Running LLaMA 7B on a 8 GB RAM LattePanda Alpha

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Recently, Meta's LLaMA model has become a hot topic of discussion, successfully attracting widespread attention in an era dominated by ChatGPT.


Some tech enthusiasts have successfully executed the model on Raspberry Pi. This raises the question: can the model also run on the X86-based Lattepanda Alpha ? After thorough investigation, I am pleased to present a comprehensive tutorial, with the hope of enabling everyone to personally experience the allure of offline large language models.


To begin with, let's review the specifications of the Lattepanda Alpha. The Lattepanda Alpha is a powerful single-board computer equipped with an Intel Core m3-8100Y processor, 8 GB of LPDDR3 RAM, and 64 GB of eMMC storage. Additionally, it runs on an x86-64 architecture, which provides compatibility with a wide range of operating systems and software.


Now, let's dive into the tutorial for running the LLaMA 7B model on the Lattepanda Alpha:


All experiments are conducted on Ubuntu 20.04.


Clone the git repository:

git clone http://github.com/ggerganov/llama.cpp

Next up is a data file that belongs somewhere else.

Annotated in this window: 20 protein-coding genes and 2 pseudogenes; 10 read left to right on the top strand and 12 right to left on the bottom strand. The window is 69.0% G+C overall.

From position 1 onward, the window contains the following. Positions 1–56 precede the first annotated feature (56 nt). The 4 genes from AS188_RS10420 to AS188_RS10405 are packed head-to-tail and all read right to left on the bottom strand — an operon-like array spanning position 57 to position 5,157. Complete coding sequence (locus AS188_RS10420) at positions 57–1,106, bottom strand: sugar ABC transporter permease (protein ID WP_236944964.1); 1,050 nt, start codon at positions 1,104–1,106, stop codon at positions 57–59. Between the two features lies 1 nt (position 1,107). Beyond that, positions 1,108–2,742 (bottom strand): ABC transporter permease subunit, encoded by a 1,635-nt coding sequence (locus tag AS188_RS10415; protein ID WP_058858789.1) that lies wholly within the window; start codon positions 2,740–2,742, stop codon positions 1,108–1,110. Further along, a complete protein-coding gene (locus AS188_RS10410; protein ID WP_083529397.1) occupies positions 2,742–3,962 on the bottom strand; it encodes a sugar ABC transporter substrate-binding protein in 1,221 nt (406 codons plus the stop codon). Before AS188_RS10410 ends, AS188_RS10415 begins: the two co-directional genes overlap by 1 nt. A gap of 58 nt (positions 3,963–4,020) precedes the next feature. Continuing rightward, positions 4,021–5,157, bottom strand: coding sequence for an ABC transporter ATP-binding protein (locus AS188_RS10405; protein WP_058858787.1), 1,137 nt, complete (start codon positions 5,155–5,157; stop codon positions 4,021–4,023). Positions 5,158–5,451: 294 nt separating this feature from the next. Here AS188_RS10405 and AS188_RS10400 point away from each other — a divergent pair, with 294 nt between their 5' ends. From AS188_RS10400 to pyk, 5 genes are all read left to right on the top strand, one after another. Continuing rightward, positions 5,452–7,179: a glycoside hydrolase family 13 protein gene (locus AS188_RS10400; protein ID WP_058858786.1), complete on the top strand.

Llama.cpp folder should contain the following files:



Run make to compile the C++ code:





Create a models/ folder in your llama.cpp directory that directly contains the 7B and sibling files and folders from the LLaMA model you have already downloaded.


In case you don't have the LLaMA models, you can request access from Facebook through this form, or you can grab it via BitTorrent from the link in this pull request. Once you have the model files, your folder structure should look like this:


Now, install the dependencies needed by the Python conversion script.

pip install torch numpy sentencepiece



Note: We will convert and quantize the model on our local machine since it will simply take too long. And then we will transfer the quantized model on Lattepanda Alpha for inference.


Before running the conversions scripts, models/7B/consolidated.00.pth should be a 13GB file.


The script convert-pth-to-ggml.py converts the model into "ggml FP16 format":


python convert-pth-ggml.py models/7B/ 1


This should produce models/7B/ggml-model-f16.bin - another 13GB file.


Next, the second script "quantizes the model to 4-bits":


./quantize ./models/7B/ggml-model-f16.bin ./models/7B/ggml-model-q4_0.bin 2



Having created the ggml-model-q4_0.bin file, we can copy this model to Lattepanda Alpha now run our model.


Here's how to run it and pass a prompt:

./main -m ./models/7B/ggml-model-q4_0.bin \
-t 8\
-n 128 \
=p 'The meaning of life is'



Based on Simon Willison's blog post. Please refer here for details - https://til.simonwillison.net/llms/llama-7b-m2

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